Project: chromium Issues People Development process History Sign in
New issue
Advanced search Search tips
Note: Color blocks (like or ) mean that a user may not be available. Tooltip shows the reason.
Issue 39206 Issue with Chunked Transfer Encoding in HTTP Response
Starred by 8 users Reported by abhib...@gmail.com, Mar 24 2010 Back to list
Status: WontFix
Owner:
Closed: Mar 2010
Cc:
Components:
EstimatedDays: ----
NextAction: ----
OS: All
Pri: ----
Type: Bug

Restricted
  • Only users with Commit permission may comment.



Sign in to add a comment
Chrome Version (from the about:version page): 5.0.307.11 (Official Build
39572) beta
Is this the most recent version: yes
OS + version: Debian Lenny 2.6.26-2-686
CPU architecture (32-bit / 64-bit): 32 bit
Window manager: LXDE
URLs (if relevant):
Behavior in Linux Firefox: Works
Behavior in Windows Chrome (if you have access to it):

What steps will reproduce the problem?
1. I'm sending a response from my server with chunked transfer encoding
2.
3.

What is the expected result?
Firefox keeps receiving the chunked transfer and XMLHttpRequest readyState
3 also displays the responseText for the chunked transfer.

What happens instead?
Chrome closes the connection after receiving the first packet.
XMLHttpRequest doesn't show anything for the chunked transfer on readyState 3.


Please provide any additional information below. Attach a screenshot
and backtrace if possible.

Attaching two wireshark dumps

 
firefox
922 KB Download
chrome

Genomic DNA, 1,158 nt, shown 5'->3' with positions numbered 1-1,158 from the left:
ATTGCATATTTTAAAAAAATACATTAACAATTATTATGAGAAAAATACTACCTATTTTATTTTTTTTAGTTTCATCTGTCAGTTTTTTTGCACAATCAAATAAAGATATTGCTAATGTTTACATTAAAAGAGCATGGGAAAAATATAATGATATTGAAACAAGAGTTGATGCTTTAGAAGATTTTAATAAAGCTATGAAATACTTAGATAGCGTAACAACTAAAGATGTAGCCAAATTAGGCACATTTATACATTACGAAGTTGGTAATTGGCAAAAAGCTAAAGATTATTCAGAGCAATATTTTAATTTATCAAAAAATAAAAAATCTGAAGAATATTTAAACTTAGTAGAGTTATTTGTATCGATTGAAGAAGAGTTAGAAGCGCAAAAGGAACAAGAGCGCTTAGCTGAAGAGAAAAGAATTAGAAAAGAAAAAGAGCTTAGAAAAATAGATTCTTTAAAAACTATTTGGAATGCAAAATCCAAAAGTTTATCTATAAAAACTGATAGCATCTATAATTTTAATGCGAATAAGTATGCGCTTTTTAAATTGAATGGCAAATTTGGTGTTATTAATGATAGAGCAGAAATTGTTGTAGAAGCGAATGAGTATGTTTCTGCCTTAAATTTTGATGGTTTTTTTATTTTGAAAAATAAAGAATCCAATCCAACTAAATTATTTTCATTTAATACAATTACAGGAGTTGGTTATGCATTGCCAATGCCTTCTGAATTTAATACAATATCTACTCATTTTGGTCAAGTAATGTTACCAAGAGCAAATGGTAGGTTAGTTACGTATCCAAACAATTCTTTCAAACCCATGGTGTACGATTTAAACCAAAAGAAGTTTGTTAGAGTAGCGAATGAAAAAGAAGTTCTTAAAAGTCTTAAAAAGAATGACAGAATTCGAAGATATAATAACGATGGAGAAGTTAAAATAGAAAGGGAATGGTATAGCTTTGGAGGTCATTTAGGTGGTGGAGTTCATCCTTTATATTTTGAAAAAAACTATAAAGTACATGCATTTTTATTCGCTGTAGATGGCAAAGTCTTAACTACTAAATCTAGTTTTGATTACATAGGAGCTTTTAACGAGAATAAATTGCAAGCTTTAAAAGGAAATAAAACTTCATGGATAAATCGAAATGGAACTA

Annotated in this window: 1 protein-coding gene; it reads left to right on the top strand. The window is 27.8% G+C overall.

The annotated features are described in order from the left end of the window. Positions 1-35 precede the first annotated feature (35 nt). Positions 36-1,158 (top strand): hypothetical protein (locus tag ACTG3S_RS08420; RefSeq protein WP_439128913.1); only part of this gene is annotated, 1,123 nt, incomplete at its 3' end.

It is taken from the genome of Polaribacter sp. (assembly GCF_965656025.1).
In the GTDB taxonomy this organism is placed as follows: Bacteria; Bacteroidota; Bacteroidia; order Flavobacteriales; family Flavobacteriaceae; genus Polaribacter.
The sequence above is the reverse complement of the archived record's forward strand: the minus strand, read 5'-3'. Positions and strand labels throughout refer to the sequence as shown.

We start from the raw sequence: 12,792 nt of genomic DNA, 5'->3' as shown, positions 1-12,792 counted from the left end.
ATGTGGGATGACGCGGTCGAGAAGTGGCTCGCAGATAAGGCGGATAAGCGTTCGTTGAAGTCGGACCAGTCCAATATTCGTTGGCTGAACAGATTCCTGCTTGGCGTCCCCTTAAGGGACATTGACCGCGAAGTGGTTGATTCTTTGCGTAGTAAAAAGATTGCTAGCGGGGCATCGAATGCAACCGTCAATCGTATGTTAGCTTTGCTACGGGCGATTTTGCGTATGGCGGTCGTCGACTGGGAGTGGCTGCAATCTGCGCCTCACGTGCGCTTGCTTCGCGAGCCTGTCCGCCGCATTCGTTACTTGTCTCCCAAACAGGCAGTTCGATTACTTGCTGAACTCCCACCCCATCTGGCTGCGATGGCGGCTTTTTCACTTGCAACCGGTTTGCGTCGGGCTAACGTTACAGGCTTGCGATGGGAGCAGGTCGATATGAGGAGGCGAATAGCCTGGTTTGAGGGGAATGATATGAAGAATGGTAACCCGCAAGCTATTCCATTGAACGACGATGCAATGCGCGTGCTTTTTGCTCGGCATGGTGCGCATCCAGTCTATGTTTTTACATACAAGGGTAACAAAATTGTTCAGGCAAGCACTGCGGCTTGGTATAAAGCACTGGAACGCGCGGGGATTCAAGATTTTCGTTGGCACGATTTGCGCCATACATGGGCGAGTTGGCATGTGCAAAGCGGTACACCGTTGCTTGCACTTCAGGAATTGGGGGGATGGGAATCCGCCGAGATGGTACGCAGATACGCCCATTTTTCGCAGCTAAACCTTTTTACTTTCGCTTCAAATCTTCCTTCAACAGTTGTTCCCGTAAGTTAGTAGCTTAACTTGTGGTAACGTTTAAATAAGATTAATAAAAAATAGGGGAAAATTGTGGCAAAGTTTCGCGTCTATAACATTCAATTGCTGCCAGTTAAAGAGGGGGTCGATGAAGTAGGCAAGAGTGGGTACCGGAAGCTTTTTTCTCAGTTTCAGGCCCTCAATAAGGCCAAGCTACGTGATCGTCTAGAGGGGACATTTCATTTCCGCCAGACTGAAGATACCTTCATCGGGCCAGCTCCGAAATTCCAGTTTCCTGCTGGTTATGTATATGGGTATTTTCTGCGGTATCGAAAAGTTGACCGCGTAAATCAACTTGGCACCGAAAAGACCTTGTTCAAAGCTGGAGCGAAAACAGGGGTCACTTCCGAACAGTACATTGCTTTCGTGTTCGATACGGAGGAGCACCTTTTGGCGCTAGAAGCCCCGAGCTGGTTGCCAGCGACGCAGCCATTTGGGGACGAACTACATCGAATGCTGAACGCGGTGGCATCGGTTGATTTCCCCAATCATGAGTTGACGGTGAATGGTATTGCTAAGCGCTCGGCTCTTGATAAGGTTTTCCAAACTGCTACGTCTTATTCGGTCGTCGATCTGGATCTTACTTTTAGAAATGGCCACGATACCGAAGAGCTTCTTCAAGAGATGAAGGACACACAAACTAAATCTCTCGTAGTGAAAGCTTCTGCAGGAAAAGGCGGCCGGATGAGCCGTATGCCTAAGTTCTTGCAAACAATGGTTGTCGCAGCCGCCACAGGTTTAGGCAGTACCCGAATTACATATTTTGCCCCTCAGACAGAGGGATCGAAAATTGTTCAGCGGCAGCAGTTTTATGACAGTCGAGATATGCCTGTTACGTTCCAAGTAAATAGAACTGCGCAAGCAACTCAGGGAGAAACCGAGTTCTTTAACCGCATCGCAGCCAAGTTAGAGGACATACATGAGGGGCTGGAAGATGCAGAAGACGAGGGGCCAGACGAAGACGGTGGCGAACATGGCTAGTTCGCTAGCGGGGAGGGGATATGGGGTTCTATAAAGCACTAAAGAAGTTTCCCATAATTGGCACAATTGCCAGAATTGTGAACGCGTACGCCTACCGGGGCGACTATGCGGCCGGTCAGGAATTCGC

14.7 KB Download
Comment 1 by evan@chromium.org, Mar 24 2010
Labels: -Area-Undefined Area-Internals Internals-Network
Comment 3 by evan@chromium.org, Mar 24 2010
 Issue 39203  has been merged into this issue.
Comment 4 by eroman@chromium.org, Mar 24 2010
I doubt this is a chunked encoding issue,
but that rather, it is a WebKit charset sniffing problem.

Your XHR response (/?stocks) has:
    Content-Type: text/html

This means that when webkit is receiving the bytes, it will block in order to search for the charset, so it can 
decode the bytes properly.

This explains why in Chrome (or if you ran it in Safari for that matter), you are seeing an empty responseText 
on the initial ready state changes for 3.

Firefox gives you the text earlier.

Try sending your response as:
Content-Type: text/plain

And it won't run into this problem.

(Also, you should still be getting the full response on the ready state change = 4).
Comment 5 by abhib...@gmail.com, Mar 25 2010
Ok I will try changing the encoding and tell you what happens. 
Comment 6 by abhib...@gmail.com, Mar 25 2010
Hi eroman

I tried with Content Type: text/plain

I still face the same issue. Chrome resets the connection while Firefox continues to 
receive the Chunked response. 

I have attached the Wireshark Dumps. 

You suppose there is something wrong with the protocol strings being sent by my 
server?
firefoxwplaintxt
1.4 MB Download
chromewplaintxt
14.7 KB Download
Comment 7 by abhib...@gmail.com, Mar 25 2010
I tried out the same response with the latest Safari on Windows and it worked 
correctly. 

Safari kept processing the chunked response when I set the Content-Type: text/plain. 
However with Content-Type: text/html it didn't work.
Comment 8 by abhib...@gmail.com, Mar 25 2010
I tried out the response with a latest WebKit build and GtkLauncher. Same behaviour. 
It receives one or two chunks then disconnects.
Comment 9 by abhib...@gmail.com, Mar 25 2010
I pointed Chrome directly at the URL. 

This is what I got for an error:
Error 321 (net::ERR_INVALID_CHUNKED_ENCODING): Unknown error.

On Firefox and Safari it just loads.
Do you have a public URL that we could test against to reproduce this error?